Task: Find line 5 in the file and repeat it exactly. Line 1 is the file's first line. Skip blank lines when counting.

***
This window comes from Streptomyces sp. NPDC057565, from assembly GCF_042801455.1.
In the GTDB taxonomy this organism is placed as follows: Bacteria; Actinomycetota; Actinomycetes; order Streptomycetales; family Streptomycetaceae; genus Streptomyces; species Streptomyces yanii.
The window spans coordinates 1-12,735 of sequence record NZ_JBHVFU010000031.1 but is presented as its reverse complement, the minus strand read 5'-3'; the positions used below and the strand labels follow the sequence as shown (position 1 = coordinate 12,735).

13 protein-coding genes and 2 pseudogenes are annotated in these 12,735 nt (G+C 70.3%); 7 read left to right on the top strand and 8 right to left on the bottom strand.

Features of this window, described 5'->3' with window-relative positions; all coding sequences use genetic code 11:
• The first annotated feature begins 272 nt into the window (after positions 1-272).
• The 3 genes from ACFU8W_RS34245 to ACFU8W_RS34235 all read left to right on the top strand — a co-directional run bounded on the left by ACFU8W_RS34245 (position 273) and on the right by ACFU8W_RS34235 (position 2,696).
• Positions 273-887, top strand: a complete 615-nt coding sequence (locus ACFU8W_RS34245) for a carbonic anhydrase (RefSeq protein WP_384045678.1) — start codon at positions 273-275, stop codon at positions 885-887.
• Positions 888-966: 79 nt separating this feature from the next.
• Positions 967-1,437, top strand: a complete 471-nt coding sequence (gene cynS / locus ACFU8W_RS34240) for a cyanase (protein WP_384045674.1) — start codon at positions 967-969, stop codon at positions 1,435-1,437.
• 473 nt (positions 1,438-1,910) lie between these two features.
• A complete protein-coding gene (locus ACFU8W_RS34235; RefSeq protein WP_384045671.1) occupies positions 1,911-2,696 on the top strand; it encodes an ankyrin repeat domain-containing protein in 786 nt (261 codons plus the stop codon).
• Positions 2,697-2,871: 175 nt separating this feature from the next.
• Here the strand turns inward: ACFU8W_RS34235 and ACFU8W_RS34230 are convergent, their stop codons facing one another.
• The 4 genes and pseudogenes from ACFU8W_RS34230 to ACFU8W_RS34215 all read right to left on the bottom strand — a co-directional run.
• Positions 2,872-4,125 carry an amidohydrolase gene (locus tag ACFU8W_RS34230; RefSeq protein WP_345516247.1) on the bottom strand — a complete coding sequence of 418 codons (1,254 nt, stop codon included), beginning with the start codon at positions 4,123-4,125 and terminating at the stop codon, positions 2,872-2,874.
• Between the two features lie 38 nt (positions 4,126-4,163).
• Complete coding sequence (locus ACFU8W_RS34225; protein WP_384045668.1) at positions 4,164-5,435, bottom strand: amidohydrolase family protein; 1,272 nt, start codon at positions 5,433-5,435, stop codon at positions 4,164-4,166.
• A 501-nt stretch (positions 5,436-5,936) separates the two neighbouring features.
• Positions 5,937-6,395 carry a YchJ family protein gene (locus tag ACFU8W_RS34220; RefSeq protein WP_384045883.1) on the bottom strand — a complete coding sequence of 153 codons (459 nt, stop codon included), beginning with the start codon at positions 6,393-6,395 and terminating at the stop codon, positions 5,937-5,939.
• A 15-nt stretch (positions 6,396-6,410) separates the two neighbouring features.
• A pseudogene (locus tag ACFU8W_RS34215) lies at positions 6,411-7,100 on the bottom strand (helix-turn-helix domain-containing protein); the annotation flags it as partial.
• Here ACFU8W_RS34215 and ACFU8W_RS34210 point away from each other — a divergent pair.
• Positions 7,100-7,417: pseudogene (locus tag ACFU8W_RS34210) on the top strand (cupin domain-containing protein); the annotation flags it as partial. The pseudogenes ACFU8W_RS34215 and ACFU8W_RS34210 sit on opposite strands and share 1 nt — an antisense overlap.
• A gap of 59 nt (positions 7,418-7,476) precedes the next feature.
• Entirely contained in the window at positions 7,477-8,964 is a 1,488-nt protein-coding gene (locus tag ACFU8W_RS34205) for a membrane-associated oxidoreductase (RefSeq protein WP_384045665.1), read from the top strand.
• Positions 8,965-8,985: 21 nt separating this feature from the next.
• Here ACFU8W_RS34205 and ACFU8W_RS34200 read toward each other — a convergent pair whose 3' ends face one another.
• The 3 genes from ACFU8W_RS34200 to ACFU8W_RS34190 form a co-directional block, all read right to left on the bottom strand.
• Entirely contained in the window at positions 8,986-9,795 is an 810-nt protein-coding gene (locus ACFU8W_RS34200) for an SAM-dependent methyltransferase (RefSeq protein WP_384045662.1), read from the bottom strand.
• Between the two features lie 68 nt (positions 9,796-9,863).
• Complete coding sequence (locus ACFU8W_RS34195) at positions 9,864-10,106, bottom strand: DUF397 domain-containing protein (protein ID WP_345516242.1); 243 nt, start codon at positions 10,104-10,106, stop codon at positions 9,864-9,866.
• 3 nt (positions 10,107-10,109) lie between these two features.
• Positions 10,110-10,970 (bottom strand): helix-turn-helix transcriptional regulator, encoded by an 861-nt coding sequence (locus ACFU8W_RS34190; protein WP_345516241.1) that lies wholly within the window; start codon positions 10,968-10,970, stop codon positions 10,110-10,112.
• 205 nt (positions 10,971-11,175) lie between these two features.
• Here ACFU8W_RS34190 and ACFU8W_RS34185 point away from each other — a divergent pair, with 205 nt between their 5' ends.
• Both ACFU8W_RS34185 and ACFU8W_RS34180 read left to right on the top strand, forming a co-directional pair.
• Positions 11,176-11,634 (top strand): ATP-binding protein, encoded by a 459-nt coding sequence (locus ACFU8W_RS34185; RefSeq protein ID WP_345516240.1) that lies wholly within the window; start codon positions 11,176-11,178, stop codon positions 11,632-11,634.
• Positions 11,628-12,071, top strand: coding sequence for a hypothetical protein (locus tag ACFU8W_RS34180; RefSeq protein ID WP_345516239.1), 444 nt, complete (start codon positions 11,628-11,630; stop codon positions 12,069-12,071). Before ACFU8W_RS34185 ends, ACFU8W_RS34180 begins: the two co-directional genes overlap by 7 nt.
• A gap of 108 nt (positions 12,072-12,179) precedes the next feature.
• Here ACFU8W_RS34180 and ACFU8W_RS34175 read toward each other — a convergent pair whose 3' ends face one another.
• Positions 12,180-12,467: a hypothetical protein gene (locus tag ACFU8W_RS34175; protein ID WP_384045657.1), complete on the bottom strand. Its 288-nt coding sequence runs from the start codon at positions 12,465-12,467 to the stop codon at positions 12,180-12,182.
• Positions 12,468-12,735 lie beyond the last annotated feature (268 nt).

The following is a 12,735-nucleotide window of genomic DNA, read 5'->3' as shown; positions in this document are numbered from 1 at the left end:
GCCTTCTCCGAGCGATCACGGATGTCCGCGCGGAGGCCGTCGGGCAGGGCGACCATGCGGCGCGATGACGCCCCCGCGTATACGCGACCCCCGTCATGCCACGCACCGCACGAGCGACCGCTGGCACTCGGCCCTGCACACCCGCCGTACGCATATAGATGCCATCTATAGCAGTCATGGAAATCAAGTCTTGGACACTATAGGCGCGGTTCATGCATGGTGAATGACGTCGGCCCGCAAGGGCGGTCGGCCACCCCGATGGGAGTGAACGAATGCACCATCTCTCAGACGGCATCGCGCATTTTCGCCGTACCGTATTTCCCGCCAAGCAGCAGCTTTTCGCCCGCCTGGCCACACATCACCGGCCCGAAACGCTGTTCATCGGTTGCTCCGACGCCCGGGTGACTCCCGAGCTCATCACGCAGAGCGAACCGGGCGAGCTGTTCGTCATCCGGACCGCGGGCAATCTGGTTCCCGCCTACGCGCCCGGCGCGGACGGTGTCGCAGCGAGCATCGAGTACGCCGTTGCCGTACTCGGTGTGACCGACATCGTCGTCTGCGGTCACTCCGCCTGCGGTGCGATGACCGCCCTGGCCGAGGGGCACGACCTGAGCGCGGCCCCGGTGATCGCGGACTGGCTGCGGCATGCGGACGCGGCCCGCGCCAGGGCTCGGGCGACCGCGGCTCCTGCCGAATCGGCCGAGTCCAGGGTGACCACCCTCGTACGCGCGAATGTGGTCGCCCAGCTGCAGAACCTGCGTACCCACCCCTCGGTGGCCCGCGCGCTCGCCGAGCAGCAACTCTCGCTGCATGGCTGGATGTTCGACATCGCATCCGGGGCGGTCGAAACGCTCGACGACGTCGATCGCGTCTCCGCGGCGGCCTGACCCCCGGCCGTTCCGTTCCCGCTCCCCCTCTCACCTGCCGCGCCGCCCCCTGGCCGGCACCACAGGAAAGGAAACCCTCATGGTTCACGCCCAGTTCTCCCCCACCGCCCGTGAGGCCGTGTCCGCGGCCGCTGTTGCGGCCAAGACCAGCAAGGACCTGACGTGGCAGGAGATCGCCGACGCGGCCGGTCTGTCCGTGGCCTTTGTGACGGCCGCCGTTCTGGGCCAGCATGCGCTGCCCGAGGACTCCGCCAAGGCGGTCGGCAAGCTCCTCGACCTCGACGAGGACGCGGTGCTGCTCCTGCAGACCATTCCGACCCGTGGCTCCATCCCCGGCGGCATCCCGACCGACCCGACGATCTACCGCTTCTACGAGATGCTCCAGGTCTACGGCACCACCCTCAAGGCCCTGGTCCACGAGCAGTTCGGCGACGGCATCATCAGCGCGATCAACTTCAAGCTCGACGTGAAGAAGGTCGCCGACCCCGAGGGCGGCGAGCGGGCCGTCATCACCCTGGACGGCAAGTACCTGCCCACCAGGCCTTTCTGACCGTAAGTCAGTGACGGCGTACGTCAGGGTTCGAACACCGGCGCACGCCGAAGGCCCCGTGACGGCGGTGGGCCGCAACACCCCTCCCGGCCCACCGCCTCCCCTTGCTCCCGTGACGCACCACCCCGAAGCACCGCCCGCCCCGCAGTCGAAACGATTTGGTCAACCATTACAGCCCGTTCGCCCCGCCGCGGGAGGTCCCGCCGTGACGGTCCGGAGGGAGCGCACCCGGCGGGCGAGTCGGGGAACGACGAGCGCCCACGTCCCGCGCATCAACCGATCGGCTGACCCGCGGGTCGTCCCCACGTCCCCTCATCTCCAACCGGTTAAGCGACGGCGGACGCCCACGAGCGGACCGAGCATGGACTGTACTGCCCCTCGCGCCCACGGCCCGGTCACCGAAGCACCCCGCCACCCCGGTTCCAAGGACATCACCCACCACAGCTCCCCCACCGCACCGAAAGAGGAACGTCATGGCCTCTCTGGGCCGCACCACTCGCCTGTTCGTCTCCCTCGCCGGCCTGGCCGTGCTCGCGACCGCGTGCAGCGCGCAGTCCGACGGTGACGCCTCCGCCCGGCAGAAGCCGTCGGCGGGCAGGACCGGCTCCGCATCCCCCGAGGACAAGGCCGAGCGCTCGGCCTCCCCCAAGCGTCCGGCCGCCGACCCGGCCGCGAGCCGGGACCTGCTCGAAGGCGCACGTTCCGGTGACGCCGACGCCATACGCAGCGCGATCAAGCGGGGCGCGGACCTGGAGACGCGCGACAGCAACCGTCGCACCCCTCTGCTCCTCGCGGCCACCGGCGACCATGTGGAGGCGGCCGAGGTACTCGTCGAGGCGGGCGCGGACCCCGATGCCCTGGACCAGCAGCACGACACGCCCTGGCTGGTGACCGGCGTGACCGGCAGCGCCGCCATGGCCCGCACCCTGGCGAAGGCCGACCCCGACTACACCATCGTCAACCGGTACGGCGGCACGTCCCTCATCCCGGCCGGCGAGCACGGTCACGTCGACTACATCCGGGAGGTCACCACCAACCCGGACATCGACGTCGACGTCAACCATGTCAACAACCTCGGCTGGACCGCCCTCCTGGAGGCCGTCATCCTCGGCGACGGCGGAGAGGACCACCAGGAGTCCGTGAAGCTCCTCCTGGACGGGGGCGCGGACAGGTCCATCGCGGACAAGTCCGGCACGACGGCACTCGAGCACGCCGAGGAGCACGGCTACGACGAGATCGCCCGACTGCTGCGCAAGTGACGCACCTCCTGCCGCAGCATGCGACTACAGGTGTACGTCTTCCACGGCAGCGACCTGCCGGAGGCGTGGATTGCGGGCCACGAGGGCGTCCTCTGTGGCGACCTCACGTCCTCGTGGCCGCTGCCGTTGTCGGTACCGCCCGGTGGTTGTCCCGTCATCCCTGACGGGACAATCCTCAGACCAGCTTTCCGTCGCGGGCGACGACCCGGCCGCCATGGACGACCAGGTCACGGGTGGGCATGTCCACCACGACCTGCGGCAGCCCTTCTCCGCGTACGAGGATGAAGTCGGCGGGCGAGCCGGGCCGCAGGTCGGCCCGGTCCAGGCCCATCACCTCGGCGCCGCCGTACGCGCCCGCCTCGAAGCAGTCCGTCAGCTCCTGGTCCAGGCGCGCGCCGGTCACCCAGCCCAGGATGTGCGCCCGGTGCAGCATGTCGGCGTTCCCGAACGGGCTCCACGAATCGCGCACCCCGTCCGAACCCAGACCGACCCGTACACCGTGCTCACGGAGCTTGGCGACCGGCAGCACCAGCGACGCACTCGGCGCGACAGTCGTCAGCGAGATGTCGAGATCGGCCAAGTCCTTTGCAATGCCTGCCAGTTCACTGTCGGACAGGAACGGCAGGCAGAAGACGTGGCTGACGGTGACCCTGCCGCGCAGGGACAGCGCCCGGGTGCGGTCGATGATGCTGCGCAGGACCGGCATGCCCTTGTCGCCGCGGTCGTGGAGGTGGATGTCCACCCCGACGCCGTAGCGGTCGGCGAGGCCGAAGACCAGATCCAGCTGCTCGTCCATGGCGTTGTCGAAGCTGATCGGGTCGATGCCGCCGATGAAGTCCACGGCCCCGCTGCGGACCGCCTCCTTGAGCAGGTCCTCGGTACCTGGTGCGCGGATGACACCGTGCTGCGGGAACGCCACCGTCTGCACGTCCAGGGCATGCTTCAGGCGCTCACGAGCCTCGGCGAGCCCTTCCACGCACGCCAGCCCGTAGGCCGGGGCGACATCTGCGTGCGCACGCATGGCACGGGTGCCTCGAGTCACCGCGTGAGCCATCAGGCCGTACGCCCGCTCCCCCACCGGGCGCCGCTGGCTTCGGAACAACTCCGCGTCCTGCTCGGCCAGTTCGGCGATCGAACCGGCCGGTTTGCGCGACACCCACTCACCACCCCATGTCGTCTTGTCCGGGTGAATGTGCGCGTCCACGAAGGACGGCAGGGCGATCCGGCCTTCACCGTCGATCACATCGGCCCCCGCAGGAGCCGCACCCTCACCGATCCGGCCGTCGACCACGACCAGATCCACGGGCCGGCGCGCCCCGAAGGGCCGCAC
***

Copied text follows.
Features of this window, described 5'->3' with window-relative positions; all coding sequences use genetic code 11: